In a series of articles we have looked at individual early Middle English writing systems and explored aspects of multivocal sound/symbol and symbol/sound relationships. This article combines previous observations with new material, and provides insights into the genesis of these relations and how they may interconnect. Since many early Middle English texts survive as copies, not originals, they may give clues to the orthographic systems of their exemplars too.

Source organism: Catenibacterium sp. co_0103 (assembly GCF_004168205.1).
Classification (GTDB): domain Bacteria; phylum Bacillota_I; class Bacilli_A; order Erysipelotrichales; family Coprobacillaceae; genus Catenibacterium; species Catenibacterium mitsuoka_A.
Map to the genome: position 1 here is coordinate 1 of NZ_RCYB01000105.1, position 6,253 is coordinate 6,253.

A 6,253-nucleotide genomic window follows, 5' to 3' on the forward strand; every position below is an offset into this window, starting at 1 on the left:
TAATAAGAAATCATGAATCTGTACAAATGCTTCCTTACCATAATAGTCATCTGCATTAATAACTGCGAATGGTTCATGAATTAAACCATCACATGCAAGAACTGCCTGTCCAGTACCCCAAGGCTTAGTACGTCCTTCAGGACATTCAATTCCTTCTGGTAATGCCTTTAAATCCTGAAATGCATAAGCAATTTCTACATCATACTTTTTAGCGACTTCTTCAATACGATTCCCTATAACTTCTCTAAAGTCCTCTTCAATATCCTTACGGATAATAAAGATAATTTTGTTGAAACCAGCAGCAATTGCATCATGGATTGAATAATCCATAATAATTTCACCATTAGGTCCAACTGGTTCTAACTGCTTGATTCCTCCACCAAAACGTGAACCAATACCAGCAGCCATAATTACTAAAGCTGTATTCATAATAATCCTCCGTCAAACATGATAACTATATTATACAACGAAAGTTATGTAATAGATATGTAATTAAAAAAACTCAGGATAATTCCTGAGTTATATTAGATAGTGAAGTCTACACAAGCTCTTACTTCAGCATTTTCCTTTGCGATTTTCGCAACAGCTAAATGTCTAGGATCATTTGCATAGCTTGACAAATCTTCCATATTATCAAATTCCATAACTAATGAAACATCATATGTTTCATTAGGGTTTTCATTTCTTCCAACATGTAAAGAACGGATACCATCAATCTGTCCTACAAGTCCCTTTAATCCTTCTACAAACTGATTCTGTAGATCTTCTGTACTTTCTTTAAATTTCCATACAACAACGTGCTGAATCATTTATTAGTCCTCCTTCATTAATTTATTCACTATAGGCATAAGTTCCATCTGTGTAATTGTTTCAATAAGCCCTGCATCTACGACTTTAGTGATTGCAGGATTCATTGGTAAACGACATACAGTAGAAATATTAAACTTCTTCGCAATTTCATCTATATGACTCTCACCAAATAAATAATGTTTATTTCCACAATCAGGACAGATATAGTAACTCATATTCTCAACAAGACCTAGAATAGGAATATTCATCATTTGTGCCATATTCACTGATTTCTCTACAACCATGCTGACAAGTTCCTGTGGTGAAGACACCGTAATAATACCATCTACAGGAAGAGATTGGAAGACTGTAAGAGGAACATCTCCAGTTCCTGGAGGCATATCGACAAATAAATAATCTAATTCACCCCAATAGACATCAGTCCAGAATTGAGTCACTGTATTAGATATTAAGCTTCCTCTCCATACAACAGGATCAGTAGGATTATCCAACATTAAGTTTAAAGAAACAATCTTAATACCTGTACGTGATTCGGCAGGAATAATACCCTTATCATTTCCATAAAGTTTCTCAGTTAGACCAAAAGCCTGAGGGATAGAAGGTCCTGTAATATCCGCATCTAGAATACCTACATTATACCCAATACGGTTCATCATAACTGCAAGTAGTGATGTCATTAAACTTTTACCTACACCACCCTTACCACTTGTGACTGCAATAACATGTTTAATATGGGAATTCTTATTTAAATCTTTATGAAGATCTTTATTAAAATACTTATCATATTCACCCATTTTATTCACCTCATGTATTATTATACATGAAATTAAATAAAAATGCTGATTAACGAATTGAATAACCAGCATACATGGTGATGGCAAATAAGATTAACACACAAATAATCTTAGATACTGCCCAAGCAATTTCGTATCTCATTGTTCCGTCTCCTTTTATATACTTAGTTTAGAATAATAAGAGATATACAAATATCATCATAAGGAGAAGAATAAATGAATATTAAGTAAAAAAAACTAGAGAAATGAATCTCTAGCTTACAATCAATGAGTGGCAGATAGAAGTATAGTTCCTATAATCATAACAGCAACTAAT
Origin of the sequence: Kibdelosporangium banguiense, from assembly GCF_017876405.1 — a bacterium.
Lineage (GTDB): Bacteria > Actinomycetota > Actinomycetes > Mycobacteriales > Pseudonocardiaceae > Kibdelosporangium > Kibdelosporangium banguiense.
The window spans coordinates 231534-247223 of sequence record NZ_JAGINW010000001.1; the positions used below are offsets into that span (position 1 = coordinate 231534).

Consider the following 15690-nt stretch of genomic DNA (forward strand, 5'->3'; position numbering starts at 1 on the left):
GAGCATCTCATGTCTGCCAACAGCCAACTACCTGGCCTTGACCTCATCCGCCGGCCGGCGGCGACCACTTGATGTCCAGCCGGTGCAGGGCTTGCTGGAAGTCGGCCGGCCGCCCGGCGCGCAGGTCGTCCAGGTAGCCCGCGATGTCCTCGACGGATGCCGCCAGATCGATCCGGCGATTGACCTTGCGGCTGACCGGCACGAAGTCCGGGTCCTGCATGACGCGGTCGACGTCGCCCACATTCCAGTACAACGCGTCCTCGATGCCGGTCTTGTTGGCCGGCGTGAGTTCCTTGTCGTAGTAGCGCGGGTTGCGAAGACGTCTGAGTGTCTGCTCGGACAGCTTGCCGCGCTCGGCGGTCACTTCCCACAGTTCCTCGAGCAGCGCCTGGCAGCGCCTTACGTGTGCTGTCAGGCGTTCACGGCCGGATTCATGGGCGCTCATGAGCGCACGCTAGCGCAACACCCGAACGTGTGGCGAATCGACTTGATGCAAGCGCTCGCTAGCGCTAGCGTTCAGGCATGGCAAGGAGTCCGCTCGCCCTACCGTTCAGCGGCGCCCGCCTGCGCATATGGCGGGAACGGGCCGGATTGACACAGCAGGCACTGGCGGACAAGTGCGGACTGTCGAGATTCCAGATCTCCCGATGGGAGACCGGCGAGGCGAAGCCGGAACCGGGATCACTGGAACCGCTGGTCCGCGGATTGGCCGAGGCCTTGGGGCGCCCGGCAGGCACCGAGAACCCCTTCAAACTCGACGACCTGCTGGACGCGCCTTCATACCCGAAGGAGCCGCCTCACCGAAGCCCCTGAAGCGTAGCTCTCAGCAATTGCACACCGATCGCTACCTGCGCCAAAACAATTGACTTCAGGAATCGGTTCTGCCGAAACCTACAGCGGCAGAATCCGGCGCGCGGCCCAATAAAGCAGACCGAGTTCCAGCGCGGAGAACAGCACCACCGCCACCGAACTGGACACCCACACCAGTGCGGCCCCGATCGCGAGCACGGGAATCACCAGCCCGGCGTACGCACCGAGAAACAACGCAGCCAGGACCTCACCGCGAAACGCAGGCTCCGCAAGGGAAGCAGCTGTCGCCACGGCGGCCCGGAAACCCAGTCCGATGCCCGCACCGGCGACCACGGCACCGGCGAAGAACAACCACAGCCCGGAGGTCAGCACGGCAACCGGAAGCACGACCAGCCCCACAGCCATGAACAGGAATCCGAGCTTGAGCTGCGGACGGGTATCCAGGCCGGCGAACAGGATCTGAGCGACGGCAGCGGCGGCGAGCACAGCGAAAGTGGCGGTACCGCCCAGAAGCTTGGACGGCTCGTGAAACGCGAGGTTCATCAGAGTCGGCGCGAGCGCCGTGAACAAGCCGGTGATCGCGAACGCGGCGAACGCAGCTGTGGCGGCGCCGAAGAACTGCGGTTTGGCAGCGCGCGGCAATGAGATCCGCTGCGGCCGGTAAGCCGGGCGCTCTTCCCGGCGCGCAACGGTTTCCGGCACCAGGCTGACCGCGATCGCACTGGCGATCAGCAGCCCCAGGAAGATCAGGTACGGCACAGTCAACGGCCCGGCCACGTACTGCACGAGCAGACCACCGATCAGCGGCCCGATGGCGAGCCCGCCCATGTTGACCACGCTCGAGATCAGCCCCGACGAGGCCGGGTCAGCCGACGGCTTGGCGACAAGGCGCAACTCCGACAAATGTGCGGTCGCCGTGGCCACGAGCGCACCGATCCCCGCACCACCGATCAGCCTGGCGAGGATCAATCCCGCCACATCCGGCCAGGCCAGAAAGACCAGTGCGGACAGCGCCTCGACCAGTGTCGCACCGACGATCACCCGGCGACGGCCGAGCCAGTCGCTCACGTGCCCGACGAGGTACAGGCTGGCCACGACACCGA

We investigate the ‘extensibility’ of Litteral and Potestatic Substitution Sets. Writing systems may be economical or prodigal. The ‘ideal’ economical system would map into a broad phonetic or a phonemic transcription: that is, one ‘sound’, one symbol. In early Middle English there is no one standard written norm, so there is potentially less restraint on diversity than in standard systems. Further extensibility is built into the system. We show that much of what tends to be dismissed as ‘scribal error’ rather represents writing praxis no longer familiar to us – flexible matrices of substitution and variation.